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Politics and pride: Maintaining genetic novelty may be detrimental for the conservation of Formosa landlocked salmon Oncorhynchus formosanus
- Burridge, Christopher Paul
- Aquatic conservation 2019 v.29 no.5 pp. 840-847
- Oncorhynchus masou, altitude, freshwater, genetic factors, genetic rescue, genetic variation, guidelines, inbreeding, phenotype, politics, risk, salmon, streams, taxonomy, testcrosses, Taiwan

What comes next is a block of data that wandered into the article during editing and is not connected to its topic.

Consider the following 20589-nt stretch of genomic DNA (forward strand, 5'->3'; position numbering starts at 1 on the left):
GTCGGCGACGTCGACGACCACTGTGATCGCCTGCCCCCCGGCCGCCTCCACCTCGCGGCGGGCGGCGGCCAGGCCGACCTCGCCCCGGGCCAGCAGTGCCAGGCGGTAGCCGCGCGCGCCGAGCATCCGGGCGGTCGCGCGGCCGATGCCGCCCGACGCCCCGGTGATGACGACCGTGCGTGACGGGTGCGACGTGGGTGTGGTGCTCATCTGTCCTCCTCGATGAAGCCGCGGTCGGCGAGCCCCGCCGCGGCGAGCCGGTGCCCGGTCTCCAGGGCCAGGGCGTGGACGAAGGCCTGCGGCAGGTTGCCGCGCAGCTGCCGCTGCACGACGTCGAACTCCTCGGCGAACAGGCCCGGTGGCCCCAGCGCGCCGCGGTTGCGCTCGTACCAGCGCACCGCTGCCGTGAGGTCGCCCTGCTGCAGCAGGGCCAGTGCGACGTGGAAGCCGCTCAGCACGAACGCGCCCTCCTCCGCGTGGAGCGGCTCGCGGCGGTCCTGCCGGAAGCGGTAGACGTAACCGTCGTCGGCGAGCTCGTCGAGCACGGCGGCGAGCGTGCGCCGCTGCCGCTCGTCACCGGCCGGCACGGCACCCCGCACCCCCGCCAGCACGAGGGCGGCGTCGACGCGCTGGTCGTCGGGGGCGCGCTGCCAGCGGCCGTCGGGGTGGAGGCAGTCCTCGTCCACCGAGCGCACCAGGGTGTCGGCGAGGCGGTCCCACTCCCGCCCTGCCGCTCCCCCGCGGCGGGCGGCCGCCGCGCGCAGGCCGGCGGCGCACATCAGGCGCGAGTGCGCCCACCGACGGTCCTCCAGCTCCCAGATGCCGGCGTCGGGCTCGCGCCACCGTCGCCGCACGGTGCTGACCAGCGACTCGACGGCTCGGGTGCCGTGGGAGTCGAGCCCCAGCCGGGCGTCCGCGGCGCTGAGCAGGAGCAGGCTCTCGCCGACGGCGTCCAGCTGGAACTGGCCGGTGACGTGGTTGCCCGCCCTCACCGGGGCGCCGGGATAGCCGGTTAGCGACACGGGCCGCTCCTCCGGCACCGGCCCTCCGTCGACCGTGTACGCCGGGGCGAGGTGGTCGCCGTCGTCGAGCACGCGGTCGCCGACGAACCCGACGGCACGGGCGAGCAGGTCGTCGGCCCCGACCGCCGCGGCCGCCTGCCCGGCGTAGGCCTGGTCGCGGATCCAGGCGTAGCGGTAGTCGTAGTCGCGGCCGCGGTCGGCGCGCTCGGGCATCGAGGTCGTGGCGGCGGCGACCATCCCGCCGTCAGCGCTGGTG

- Populations of conservation concern are often rare, restricted in range, and isolated from other populations. This can manifest in low genetic diversity, which reduces the ability of a population to respond to changes in the environment, and in higher levels of inbreeding, which reduce individual fitness. Isolated populations, however, often harbour genetic and phenotypic novelty, which can elicit a strong community sentiment to maintain these populations. Genetic rescue – the introduction of genetic variation to improve fitness – offers potential benefits for isolated and threatened populations, but has associated risks, including a perceived loss in identity if that population is geographically, genetically, and culturally significant. Here, the potential benefits and risks of genetic rescue for isolated freshwater populations are discussed, using the Formosa salmon as an exemplar. Formosa landlocked salmon, a member of the masu salmon complex (Oncorhynchus masou sensu lato), is the southernmost naturally distributed salmonid in the world, occupying a single stream at high elevation in Taiwan. Listed as Critically Endangered, it exhibits continuing low abundance (<5000 individuals). Although Formosa salmon can be genetically distinguished from other masu salmon, its genetic variation is extremely low and genetic factors may now critically affect fitness. There appears to be clear merit for the genetic rescue of Formosa salmon, and test crosses involving other landlocked masu salmon are urgently required. If these test crosses yield individuals of high fitness, guidelines for introductions into the wild are provided. In addition, subpopulations above and below artificial instream barriers to movement require connection via the direct exchange of individuals to minimize any further losses of genetic variation. Insurance populations with independent risk probabilities to the existing population should also be constructed, with continuing connectivity among populations through the direct exchange of individuals.